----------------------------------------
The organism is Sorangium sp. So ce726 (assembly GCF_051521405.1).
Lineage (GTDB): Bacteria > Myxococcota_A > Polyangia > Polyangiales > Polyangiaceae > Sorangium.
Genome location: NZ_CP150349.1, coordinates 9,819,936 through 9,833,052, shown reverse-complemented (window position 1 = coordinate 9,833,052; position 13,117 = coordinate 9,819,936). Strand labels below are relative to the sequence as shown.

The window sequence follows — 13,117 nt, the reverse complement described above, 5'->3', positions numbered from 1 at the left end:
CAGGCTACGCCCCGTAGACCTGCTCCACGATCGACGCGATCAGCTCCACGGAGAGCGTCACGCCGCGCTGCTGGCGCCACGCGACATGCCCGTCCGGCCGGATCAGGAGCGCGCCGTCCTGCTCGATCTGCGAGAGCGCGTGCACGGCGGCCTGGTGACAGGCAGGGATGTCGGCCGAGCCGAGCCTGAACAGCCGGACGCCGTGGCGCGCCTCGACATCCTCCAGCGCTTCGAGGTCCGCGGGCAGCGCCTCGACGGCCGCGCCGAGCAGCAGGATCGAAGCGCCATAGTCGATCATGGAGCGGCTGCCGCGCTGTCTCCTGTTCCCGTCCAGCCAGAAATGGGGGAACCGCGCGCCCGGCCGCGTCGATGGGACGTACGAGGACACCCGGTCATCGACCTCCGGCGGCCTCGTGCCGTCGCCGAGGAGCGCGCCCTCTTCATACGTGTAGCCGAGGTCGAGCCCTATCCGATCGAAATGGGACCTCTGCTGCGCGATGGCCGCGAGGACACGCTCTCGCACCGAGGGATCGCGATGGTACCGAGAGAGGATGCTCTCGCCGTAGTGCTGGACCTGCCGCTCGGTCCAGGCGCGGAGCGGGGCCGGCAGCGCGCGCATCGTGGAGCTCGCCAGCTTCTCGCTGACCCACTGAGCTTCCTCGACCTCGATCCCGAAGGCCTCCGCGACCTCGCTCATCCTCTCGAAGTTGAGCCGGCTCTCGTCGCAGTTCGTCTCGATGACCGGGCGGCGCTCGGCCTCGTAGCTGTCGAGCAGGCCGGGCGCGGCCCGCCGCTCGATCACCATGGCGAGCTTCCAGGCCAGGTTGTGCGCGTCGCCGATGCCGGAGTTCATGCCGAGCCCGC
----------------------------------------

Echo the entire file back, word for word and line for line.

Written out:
The organism is Sorangium sp. So ce726 (assembly GCF_051521405.1).
Lineage (GTDB): Bacteria > Myxococcota_A > Polyangia > Polyangiales > Polyangiaceae > Sorangium.
Genome location: NZ_CP150349.1, coordinates 9,819,936 through 9,833,052, shown reverse-complemented (window position 1 = coordinate 9,833,052; position 13,117 = coordinate 9,819,936). Strand labels below are relative to the sequence as shown.

The window sequence follows — 13,117 nt, the reverse complement described above, 5'->3', positions numbered from 1 at the left end:
CAGGCTACGCCCCGTAGACCTGCTCCACGATCGACGCGATCAGCTCCACGGAGAGCGTCACGCCGCGCTGCTGGCGCCACGCGACATGCCCGTCCGGCCGGATCAGGAGCGCGCCGTCCTGCTCGATCTGCGAGAGCGCGTGCACGGCGGCCTGGTGACAGGCAGGGATGTCGGCCGAGCCGAGCCTGAACAGCCGGACGCCGTGGCGCGCCTCGACATCCTCCAGCGCTTCGAGGTCCGCGGGCAGCGCCTCGACGGCCGCGCCGAGCAGCAGGATCGAAGCGCCATAGTCGATCATGGAGCGGCTGCCGCGCTGTCTCCTGTTCCCGTCCAGCCAGAAATGGGGGAACCGCGCGCCCGGCCGCGTCGATGGGACGTACGAGGACACCCGGTCATCGACCTCCGGCGGCCTCGTGCCGTCGCCGAGGAGCGCGCCCTCTTCATACGTGTAGCCGAGGTCGAGCCCTATCCGATCGAAATGGGACCTCTGCTGCGCGATGGCCGCGAGGACACGCTCTCGCACCGAGGGATCGCGATGGTACCGAGAGAGGATGCTCTCGCCGTAGTGCTGGACCTGCCGCTCGGTCCAGGCGCGGAGCGGGGCCGGCAGCGCGCGCATCGTGGAGCTCGCCAGCTTCTCGCTGACCCACTGAGCTTCCTCGACCTCGATCCCGAAGGCCTCCGCGACCTCGCTCATCCTCTCGAAGTTGAGCCGGCTCTCGTCGCAGTTCGTCTCGATGACCGGGCGGCGCTCGGCCTCGTAGCTGTCGAGCAGGCCGGGCGCGGCCCGCCGCTCGATCACCATGGCGAGCTTCCAGGCCAGGTTGTGCGCGTCGCCGATGCCGGAGTTCATGCCGAGCCCGC